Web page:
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Georg Wilhelm Richmann

Richmann and his engraver during the electrocution in St. Petersburg.

Georg Wilhelm Richmann (Russian: Георг Вильгельм Рихман) (22 July 1711 – 6 August 1753), (Old Style: 11 July 1711 – 26 July 1753) was a Russian Imperial physicist of Baltic German descent. He proved that thunder clouds contain electric charge.

He was born in the city of Pernov (today Pärnu, Estonia) in Swedish Livonia, which in 1721 became part of the Russian Empire as a result of the Great Northern War (1700–1721). His father died of plague before he was born, and his mother remarried. In his early years he studied in Reval (today's Tallinn, Estonia); later he studied in Germany at the universities of Halle and Jena.

In 1741, he was elected a member of the St. Petersburg Academy of Sciences. He did pioneering work on electricity and atmospheric electricity, and also worked on calorimetry, in doing so collaborating with Mikhail Lomonosov. Richmann also worked as a tutor to the children of Count Andrei Osterman. In 1741, he translated Alexander Pope's Essay on Man into German from French.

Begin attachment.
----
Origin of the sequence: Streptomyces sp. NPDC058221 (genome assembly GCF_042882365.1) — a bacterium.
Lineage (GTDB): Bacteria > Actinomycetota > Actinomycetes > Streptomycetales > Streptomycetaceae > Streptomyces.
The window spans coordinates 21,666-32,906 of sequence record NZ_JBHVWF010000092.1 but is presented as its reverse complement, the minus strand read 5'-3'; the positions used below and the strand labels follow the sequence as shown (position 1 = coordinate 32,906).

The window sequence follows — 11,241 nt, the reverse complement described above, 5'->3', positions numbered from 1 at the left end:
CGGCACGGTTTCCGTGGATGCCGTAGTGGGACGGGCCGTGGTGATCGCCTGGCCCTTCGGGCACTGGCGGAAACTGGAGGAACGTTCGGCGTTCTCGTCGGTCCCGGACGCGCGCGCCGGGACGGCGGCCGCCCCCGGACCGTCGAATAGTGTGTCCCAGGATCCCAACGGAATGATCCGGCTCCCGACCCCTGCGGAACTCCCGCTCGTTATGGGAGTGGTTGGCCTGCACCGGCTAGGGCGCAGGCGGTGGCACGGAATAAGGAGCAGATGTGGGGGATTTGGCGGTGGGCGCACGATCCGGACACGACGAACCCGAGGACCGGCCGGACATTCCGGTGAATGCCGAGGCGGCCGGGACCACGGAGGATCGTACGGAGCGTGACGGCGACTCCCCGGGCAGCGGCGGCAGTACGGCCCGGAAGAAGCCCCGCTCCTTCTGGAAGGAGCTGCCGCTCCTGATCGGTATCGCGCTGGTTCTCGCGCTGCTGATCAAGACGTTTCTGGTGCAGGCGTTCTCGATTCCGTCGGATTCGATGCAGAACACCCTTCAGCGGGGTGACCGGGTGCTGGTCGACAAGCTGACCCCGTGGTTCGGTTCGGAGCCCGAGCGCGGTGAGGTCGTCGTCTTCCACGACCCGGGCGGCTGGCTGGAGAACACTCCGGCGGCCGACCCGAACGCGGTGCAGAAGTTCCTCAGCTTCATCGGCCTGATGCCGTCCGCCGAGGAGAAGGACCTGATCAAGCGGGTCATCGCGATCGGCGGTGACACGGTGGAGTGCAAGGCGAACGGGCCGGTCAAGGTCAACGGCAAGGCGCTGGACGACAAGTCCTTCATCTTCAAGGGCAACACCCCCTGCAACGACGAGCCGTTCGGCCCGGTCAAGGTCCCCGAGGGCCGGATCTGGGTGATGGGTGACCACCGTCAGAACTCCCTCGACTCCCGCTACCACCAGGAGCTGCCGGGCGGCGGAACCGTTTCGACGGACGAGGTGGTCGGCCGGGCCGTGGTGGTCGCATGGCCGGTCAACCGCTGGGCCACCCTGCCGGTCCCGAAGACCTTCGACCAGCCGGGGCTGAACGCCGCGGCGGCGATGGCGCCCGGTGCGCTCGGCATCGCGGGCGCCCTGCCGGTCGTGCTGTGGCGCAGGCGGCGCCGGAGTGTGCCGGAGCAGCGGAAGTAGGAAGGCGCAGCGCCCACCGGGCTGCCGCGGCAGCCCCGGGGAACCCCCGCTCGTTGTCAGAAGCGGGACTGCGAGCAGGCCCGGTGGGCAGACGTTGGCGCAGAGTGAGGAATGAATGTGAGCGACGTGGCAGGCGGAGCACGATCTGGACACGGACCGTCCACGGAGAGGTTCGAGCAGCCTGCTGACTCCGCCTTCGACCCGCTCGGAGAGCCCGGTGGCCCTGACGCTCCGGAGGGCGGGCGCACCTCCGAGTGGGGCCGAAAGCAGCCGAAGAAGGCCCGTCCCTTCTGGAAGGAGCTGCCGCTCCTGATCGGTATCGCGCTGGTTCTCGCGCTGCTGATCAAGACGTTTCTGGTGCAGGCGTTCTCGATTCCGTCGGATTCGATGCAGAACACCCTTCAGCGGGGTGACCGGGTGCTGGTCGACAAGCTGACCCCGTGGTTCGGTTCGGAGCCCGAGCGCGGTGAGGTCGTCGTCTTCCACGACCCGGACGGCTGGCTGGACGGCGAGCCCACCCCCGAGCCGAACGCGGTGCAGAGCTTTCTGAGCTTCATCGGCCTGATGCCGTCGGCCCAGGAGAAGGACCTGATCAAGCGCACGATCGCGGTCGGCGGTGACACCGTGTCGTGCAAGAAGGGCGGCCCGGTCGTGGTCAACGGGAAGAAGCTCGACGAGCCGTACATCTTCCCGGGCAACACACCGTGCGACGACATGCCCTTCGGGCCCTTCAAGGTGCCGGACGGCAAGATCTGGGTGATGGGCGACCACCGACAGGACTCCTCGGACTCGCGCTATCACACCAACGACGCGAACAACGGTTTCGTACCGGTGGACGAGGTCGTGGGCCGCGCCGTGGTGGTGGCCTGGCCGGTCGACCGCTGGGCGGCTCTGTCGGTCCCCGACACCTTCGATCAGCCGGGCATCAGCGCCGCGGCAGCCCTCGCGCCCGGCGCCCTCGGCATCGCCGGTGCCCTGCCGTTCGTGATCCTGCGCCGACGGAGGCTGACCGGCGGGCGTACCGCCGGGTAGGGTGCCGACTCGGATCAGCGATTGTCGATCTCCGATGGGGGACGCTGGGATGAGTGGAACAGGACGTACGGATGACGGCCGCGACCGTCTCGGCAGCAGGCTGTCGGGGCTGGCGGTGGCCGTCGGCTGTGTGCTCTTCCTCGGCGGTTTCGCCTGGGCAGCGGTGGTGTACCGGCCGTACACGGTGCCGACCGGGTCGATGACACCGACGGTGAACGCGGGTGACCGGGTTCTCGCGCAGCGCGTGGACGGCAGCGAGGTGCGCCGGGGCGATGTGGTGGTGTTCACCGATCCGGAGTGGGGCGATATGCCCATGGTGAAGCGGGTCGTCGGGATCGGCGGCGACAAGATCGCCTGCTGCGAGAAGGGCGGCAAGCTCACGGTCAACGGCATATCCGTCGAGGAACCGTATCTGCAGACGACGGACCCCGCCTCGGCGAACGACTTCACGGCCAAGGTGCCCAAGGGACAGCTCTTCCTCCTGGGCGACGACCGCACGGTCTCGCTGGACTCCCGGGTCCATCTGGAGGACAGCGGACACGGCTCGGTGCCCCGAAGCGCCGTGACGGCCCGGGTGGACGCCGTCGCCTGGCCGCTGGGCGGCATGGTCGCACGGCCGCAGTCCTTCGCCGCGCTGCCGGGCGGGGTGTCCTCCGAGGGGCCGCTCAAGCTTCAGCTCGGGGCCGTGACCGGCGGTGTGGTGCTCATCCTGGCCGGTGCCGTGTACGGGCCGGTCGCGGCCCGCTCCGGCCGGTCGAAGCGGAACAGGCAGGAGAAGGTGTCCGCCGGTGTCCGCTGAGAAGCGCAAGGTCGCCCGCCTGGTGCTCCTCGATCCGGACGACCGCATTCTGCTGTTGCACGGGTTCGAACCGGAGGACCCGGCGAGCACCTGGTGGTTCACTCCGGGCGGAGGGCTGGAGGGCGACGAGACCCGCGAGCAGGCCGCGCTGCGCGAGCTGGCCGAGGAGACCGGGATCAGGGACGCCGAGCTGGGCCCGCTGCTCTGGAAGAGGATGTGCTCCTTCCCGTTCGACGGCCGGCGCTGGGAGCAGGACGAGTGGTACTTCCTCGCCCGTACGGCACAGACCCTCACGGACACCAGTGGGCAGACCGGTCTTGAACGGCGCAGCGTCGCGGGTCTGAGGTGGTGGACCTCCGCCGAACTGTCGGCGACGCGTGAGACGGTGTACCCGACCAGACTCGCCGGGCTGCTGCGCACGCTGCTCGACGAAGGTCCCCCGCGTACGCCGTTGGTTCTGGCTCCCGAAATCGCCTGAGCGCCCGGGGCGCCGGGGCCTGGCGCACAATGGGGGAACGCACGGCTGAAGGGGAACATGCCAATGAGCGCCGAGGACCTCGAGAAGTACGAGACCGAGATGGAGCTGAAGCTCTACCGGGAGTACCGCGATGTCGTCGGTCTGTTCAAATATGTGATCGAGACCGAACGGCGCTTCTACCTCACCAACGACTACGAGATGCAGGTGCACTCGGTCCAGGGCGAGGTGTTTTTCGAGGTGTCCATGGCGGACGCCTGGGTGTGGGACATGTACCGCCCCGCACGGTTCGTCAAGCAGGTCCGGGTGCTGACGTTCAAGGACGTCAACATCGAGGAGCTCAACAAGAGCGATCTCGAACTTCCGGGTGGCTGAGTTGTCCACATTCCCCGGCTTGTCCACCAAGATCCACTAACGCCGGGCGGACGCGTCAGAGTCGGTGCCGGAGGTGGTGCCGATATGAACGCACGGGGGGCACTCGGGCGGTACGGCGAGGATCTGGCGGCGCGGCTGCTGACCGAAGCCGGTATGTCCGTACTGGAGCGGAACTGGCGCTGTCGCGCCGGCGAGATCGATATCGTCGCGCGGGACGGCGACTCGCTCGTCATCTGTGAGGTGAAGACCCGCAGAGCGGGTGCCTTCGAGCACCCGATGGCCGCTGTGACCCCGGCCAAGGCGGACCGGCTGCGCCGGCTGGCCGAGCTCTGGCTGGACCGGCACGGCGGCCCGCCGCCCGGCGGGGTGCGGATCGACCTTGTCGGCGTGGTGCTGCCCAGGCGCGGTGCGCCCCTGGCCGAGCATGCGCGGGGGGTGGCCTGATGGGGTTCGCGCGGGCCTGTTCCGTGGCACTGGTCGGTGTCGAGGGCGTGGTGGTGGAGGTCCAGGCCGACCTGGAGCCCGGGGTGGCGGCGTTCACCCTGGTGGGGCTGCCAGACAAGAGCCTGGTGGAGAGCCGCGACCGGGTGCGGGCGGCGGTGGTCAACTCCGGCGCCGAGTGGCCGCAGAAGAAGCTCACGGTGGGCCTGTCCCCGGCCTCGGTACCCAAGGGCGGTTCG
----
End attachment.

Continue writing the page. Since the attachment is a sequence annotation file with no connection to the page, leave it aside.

He was electrocuted in St. Petersburg while "trying to quantify the response of an insulated rod to a nearby storm." He was attending a meeting of the Academy of Sciences, when he heard thunder. The Professor ran home with his engraver to capture the event for posterity. While the experiment was underway, a supposed ball lightning appeared and collided with Richmann's head leaving him dead with a red spot on his forehead, his shoes blown open, and parts of his clothes singed. An explosion followed "like that of a small Cannon" that knocked the engraver out, split the room's door frame, and tore the door off its hinges. Reportedly, ball lightning traveled along the apparatus and was the cause of his death. He was apparently the first person in history to die while conducting electrical experiments.

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